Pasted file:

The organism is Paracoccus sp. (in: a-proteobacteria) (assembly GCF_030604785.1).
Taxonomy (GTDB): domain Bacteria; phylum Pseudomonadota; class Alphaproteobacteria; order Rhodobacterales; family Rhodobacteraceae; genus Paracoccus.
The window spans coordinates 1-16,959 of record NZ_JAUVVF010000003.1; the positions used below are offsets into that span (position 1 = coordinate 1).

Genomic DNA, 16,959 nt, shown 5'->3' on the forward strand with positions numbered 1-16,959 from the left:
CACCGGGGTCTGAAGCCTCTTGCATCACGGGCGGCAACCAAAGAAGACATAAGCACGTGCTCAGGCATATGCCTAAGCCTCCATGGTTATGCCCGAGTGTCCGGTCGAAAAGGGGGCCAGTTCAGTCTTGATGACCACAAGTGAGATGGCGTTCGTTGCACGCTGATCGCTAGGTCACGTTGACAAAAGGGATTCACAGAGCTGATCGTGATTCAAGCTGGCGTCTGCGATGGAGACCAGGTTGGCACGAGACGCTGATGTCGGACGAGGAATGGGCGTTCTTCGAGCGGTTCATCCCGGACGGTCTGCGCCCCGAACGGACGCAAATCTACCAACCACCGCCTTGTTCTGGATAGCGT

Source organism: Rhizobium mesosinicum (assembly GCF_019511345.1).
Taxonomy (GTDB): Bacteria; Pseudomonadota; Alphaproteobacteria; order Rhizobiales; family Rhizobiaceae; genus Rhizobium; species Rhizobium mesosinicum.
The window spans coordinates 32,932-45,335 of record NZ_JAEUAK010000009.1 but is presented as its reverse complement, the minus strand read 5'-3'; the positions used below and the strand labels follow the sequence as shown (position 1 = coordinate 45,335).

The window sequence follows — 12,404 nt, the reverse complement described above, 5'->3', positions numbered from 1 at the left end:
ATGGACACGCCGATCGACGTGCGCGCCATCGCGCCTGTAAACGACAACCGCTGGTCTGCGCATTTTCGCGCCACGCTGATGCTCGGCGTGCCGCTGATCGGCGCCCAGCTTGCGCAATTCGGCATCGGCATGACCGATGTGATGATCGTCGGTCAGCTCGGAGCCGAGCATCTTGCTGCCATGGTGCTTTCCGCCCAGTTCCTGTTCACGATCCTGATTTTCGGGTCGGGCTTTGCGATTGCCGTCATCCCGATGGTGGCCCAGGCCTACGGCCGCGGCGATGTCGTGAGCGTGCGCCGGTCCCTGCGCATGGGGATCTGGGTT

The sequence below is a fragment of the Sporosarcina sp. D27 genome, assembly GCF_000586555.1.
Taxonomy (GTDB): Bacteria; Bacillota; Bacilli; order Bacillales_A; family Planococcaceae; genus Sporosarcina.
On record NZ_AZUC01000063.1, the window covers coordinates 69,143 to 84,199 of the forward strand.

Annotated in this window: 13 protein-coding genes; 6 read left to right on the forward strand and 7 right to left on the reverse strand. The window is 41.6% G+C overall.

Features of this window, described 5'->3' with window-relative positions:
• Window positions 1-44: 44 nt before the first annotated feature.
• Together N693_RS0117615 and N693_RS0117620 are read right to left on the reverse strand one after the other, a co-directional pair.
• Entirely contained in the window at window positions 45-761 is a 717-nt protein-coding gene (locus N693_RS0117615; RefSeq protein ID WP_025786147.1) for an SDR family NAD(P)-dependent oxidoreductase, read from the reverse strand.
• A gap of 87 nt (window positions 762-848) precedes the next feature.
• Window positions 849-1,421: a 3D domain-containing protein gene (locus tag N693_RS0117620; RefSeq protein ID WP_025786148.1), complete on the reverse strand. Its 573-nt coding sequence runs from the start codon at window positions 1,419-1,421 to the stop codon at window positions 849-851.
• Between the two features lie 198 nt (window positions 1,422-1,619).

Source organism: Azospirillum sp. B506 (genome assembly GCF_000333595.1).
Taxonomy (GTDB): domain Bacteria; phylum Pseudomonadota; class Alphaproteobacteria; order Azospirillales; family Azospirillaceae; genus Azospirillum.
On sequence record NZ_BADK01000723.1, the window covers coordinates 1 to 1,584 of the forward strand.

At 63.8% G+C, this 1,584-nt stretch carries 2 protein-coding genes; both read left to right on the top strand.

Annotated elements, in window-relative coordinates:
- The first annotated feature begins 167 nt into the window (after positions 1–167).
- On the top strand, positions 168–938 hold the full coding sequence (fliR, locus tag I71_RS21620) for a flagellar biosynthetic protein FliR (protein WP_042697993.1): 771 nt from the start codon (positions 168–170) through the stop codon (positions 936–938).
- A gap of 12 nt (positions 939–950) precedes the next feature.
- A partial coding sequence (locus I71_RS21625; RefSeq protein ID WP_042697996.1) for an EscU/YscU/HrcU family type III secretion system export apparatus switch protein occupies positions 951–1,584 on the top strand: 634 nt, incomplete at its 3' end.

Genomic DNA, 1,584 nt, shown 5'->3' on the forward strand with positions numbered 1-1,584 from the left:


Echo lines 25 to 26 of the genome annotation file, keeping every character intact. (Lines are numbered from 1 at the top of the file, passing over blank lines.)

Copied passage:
At 63.8% G+C, this 1,584-nt stretch carries 2 protein-coding genes; both read left to right on the top strand.

Annotated elements, in window-relative coordinates: